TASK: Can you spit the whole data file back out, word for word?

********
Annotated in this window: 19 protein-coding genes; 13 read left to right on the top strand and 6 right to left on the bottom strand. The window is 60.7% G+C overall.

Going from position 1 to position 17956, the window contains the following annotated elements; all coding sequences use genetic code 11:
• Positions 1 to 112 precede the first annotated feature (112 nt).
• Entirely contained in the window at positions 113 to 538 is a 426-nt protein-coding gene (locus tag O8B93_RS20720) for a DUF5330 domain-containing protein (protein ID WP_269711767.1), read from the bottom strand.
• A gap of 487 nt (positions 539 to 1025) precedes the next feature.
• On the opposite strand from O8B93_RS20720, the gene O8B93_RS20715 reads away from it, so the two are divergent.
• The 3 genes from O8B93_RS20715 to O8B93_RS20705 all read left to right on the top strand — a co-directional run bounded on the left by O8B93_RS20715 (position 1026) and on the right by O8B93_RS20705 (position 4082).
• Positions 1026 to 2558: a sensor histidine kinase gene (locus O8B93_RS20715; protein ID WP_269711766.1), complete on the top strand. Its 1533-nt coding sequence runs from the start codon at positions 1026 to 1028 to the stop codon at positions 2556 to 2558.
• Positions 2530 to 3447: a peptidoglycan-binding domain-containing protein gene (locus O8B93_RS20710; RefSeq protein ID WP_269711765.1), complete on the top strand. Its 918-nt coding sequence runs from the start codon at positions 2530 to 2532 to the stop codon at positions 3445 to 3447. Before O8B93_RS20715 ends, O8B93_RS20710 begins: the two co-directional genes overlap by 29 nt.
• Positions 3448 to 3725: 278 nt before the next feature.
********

Annotated in this window: 19 protein-coding genes; 13 read left to right on the top strand and 6 right to left on the bottom strand. The window is 60.7% G+C overall.

Going from position 1 to position 17956, the window contains the following annotated elements; all coding sequences use genetic code 11:
• Positions 1 to 112 precede the first annotated feature (112 nt).
• Entirely contained in the window at positions 113 to 538 is a 426-nt protein-coding gene (locus tag O8B93_RS20720) for a DUF5330 domain-containing protein (protein ID WP_269711767.1), read from the bottom strand.
• A gap of 487 nt (positions 539 to 1025) precedes the next feature.
• On the opposite strand from O8B93_RS20720, the gene O8B93_RS20715 reads away from it, so the two are divergent.
• The 3 genes from O8B93_RS20715 to O8B93_RS20705 all read left to right on the top strand — a co-directional run bounded on the left by O8B93_RS20715 (position 1026) and on the right by O8B93_RS20705 (position 4082).
• Positions 1026 to 2558: a sensor histidine kinase gene (locus O8B93_RS20715; protein ID WP_269711766.1), complete on the top strand. Its 1533-nt coding sequence runs from the start codon at positions 1026 to 1028 to the stop codon at positions 2556 to 2558.
• Positions 2530 to 3447: a peptidoglycan-binding domain-containing protein gene (locus O8B93_RS20710; RefSeq protein ID WP_269711765.1), complete on the top strand. Its 918-nt coding sequence runs from the start codon at positions 2530 to 2532 to the stop codon at positions 3445 to 3447. Before O8B93_RS20715 ends, O8B93_RS20710 begins: the two co-directional genes overlap by 29 nt.
• Positions 3448 to 3725: 278 nt before the next feature.